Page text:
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Annabelle D. (Bing) delos Santos, fcJ
Truly I say that to be a Faithful Companion of Jesus is to be attentive, to cooperate and to respond to the call of God in my every day life.
These three words are the key words for me in my ongoing journey which I learned on the very first day of meeting one of the FCJs in Mindanao, Philippines, in 1992.
I feel God shaking my whole being as I discover my personal vocation through listening to him speaking inside my heart as He (God) urges me to act out what I feel inside.
This awareness guides me to cooperate with God in his calling as I follow His will wholeheartedly and express my response through personal commitments in living my religious vows of chastity, poverty and obedience.
To be a Faithful Companion of Jesus does not end in making vows but rather it is continuously encouraging me to say my everyday yes taking responsibility to nurture my personal relationship with Jesus through listening, cooperating and responding to what Jesus wills for me in building God’s Kingdom here on earth.
Catherine Flynn fcJ
Called to be a Faithful Companion of Jesus gives me a great sense of belonging to the Body of the Society. I have always drawn strength from this.
I have been captivated by Jesus through the inspiration and charism of Marie Madeleine.
I have been challenged, gently, strongly, consistently to struggle to become the empty vessel, ready and available for what ever the Lord wants. I desire to thirst for the thirst of Jesus.
The call to the Magis keeps me a searching pilgrim experiencing the agony and the ecstasy.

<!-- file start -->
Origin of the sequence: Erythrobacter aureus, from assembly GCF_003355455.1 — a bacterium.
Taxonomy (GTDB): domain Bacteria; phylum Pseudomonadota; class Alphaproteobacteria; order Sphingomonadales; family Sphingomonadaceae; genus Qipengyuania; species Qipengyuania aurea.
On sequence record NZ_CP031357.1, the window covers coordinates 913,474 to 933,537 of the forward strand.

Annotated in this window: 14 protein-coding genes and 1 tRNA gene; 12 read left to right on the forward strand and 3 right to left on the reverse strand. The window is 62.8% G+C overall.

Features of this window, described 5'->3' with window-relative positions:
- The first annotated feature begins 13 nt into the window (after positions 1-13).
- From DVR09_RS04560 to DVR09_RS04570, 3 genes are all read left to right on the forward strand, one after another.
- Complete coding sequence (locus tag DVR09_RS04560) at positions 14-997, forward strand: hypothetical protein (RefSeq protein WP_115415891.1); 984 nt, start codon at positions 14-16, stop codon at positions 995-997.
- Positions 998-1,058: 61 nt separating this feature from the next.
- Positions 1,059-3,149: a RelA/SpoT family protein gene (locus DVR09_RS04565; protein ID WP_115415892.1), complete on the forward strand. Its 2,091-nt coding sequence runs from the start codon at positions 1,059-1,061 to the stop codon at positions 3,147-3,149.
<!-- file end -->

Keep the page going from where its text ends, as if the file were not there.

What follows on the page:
In all this I am inspired and encouraged by the strong bonds of companionship shared with those who follow this same call.
Jesus, my Companion, is for me Dieu de mon coeur.
Clare Hand, fcJ
Being an FCJ...
...is to be head over head over head over heels in love with God and with
Jesus Christ, the living face of God.
...is to want to spend my life in love with God and in loving FOR God who
loves us, loves me...and in bringing others to God.
...is to discover my own longing to serve God in the longing of Marie
Madeleine, our foundress, and to see my vision, my dreams in hers.
...is to live and pray and serve with my FCJ sisters in service of God -
wherever, whenever and with whoever needs us.
Being an FCJ is being Clare, is being alive, is my life
…my yesterdays, today and tomorrow—my always, my everything.
Frances McKenna fcJ
For me, to be a Faithful Companion of Jesus has as its necessary corollary to be a faithful companion to all whom I encounter.
It means to strive as Jesus did to be open and listening to each human being with compassion and without judgement.
I feel privileged to meet a wide spectrum of people of all ages in my life: among them are those who are married, divorced, single, gay, people of colour, terminally ill, illiterate, brain-damaged and people of various faiths and none.
Being a Faithful Companion of Jesus with all the supports and encouragement the Society gives me, spiritually, physically, psychologically, means that I can share my own human vulnerability so that others feel safe to let themselves be authentic and vulnerable and so share life’s struggles as they may not otherwise be able to do - and thus be heartened on their journey knowing that we walk together as companions imbued by the God-given fidelity of our charism.
Gertrude Hodkinson, fcJ
Jesus said, I have come that they may have life and have it to the full. These words of Jesus have always spoken powerfully to me and the desire to be a companion of Jesus and to share in his mission led me to enter the Sisters Faithful Companions of Jesus when I was in my mid-twenties.
Nearly sixty years on what does being an FCJ mean to me to-day?
It means most of all that my relationship with Jesus has deepened and is central to my life. It is strengthened daily by my prayer, sharing in the Eucharist and the support of my Sisters in community.
As a member of the Society I am enabled to share in Jesus' mission to bring his life to all. I have spent most of my life as an FCJ teaching or working in a parish but I know that I share in the wider mission of our Sisters who are bringing Christ's love to the people of our world.